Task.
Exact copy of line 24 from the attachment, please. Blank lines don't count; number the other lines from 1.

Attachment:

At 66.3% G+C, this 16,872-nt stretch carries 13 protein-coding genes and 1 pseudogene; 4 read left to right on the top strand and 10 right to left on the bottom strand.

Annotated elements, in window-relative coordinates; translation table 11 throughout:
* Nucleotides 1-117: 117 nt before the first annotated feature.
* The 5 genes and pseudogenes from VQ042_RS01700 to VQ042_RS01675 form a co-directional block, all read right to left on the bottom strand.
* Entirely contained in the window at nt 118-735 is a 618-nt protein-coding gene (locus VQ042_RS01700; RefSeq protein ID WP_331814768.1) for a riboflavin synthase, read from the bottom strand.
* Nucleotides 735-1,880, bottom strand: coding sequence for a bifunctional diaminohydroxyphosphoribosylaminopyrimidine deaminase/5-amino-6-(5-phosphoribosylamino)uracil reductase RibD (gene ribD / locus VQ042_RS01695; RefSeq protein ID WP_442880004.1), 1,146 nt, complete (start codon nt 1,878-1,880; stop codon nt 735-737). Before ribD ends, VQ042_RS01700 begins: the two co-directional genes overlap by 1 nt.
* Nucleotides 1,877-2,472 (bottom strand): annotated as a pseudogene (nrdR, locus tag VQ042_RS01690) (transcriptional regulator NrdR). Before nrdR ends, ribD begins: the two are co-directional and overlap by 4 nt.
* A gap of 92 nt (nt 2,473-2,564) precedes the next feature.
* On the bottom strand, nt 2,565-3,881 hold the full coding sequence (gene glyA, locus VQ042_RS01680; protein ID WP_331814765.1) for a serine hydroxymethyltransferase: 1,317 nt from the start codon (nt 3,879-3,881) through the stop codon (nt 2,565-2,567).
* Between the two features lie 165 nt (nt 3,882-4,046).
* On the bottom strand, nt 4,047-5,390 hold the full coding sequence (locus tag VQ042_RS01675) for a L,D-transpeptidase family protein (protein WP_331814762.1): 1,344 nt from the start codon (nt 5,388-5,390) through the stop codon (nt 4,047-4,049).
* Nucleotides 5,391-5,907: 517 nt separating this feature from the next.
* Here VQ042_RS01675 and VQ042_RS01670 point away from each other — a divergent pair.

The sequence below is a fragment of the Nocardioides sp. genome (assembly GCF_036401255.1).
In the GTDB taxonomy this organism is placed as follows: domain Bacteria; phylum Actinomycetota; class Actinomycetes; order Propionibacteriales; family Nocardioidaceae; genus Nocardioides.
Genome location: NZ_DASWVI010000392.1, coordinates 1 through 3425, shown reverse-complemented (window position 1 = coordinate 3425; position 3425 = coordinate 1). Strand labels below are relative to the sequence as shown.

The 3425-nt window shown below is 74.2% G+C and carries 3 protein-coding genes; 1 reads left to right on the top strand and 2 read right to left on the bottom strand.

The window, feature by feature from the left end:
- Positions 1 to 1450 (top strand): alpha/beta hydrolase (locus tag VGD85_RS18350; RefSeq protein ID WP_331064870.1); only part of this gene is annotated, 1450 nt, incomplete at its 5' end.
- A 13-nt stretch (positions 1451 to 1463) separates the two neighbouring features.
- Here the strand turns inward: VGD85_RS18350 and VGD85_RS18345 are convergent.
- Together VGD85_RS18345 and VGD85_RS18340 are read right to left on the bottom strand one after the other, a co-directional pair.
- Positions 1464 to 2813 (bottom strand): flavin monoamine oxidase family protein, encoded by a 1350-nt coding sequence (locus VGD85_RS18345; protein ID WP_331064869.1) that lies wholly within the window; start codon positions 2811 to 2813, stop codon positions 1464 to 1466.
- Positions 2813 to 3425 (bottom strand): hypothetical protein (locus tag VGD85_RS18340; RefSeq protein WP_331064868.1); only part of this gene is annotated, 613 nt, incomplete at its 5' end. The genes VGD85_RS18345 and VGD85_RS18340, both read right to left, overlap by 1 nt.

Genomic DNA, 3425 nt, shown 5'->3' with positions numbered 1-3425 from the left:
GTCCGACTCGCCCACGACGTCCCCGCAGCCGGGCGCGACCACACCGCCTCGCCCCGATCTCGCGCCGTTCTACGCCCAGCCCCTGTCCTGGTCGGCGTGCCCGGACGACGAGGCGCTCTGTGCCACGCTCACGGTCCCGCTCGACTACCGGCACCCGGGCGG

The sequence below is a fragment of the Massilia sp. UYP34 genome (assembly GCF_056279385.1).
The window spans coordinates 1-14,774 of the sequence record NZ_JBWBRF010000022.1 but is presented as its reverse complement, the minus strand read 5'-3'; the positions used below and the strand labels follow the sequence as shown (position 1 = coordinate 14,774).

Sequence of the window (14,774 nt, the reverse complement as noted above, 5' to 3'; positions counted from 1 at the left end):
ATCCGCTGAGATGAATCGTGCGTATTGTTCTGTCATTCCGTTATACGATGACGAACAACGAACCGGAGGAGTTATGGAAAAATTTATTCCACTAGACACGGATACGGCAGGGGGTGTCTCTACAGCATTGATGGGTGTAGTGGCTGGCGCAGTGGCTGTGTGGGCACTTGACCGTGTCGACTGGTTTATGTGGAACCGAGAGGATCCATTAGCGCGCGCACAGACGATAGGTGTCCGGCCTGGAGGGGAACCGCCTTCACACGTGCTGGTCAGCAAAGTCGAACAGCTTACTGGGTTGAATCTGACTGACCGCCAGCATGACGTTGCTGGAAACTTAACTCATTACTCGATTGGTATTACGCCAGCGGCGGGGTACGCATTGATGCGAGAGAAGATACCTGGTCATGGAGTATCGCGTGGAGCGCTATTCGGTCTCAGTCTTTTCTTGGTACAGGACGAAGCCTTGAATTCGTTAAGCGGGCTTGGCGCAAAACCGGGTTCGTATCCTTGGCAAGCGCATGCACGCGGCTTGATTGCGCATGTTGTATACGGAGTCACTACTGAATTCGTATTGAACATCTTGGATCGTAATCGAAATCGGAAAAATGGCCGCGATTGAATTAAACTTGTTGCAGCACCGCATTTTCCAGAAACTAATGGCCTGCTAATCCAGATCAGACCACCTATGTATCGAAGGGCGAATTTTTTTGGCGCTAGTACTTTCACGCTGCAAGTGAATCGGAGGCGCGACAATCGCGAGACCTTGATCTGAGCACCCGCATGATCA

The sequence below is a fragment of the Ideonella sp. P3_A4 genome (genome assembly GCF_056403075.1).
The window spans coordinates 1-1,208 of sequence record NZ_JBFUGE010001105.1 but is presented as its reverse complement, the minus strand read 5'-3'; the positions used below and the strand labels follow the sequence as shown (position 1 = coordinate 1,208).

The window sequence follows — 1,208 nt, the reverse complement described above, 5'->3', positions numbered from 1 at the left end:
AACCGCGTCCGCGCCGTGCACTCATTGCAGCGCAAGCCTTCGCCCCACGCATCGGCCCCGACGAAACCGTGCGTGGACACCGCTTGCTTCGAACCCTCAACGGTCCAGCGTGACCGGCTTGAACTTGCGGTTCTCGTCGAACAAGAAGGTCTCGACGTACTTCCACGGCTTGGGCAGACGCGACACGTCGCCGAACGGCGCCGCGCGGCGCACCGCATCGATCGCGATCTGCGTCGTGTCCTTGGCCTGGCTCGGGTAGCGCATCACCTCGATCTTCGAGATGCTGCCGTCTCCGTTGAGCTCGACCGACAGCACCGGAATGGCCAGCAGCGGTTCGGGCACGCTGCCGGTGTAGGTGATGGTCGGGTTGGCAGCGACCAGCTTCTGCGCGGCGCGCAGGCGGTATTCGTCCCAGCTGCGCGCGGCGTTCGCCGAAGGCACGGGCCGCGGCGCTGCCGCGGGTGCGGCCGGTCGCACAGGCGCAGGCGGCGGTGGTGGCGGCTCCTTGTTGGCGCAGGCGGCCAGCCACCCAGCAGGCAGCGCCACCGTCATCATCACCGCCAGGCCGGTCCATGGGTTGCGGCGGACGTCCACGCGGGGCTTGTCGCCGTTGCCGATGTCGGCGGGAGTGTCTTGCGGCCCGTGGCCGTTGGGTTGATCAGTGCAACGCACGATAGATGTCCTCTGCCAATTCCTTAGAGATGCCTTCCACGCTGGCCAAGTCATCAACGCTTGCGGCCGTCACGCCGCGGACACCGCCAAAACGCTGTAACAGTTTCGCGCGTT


- Positions 2813 to 3425 (bottom strand): hypothetical protein (locus tag VGD85_RS18340; RefSeq protein WP_331064868.1); only part of this gene is annotated, 613 nt, incomplete at its 5' end. The genes VGD85_RS18345 and VGD85_RS18340, both read right to left, overlap by 1 nt.